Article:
- A survey of McDonald’s franchisees conducted by Kalinowski Equity Research shows that a number of franchisees are unhappy with the company’s response to the novel coronavirus outbreak.
- McDonald's same-store sales were down an estimated 25% to 30% in the first week of April, 20% to 25% in the second week of the month, and have improved since then, according to the Kalinowski report.
- “Deferrals only kick the can down the road. When the balloon comes due 25%-35% of Operators will go bankrupt," one franchisee wrote in the survey.
Franchisee responses in this survey offer insight into the tensions between corporate and operators, and the picture isn't pretty. For example, one writes that “Other companies are doing FAR MORE for their franchisees than McDonald’s. We get useless rent deferrals; others get rent ABATEMENTS.”
The Wall Street Journal reported earlier this month that the National Owners Association claimed "membership and most owners are increasingly losing faith in the partnership and company leadership." The NOA represents about 75% of McDonald’s more than 1,600 franchisees, according to Reuters.
At issue specifically for the NOA is McDonald’s decision to decline a two-week extension for franchisees’ April payments and requiring deferral payments as opposed to abatement on rent. McDonald’s owns most of its restaurants, while operators pay the company rent. That can complicate things, especially when company sales are down double digits because of the crisis. A sizable slice of McDonald's revenue stems from rent, according to Barron's.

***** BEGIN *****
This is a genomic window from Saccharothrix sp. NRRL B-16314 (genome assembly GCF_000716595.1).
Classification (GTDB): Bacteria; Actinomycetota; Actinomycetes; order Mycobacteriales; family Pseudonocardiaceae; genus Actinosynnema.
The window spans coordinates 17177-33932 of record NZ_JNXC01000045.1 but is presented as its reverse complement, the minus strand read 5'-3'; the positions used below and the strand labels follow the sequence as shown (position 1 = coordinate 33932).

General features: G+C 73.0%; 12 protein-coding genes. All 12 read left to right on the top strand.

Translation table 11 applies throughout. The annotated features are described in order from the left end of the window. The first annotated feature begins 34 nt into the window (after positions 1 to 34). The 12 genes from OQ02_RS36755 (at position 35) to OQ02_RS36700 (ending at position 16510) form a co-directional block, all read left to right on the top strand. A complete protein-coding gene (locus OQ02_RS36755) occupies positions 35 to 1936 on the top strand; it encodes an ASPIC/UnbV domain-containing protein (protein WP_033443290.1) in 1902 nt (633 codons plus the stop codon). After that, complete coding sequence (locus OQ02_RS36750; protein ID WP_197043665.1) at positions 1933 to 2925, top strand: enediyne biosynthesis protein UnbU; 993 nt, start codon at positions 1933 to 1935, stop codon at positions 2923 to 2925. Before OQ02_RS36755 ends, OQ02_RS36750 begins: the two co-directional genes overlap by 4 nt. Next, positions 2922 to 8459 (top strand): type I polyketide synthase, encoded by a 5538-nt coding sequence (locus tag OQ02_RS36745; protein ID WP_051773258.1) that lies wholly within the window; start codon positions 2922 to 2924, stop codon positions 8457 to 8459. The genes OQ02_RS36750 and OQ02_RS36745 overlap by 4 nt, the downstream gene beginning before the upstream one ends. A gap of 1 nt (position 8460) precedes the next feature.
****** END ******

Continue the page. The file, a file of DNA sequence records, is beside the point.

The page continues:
Times are hard for restaurants big and small, and tensions like this can easily arise in such a challenging environment. But perhaps most troubling for McDonald’s is the public nature of these grievances, including back-and-forth between NOA president Blake Casper and McDonald's U.S. president Joe Erlinger. As Business Insider reported, Erlinger responded to Casper in an April 9 letter by stating: “Your letter suggests that owner/operators in our US business are losing faith in management, but this faith seems predicated on unlimited financial support. If that's how the NOA seeks to define its relationship with McDonald's, then in reality, we don't have a relationship."
McDonald’s will report its earnings on Thursday, which may provide more insight on the state of the business and its relationship with franchisees. It’s worth noting, however, that the coronavirus isn’t the impetus behind franchisor/franchisee tensions at the company. The NOA was formed in late 2018 in response to costly remodeling fees and other issues. McDonald's extended its renovations deadline in response to the association’s demands. The NOA has also pressured corporate on menu changes, like adding a chicken sandwich to compete with Popeye’s and Chick-fil-A, which McDonald’s has been testing. In other words, the association has corporate’s ear.
Further, McDonald’s has a strong balance sheet, which should insulate the company more than most during this crisis. If the company needs to iron out any tensions, a strong recovery in a challenged environment can only help.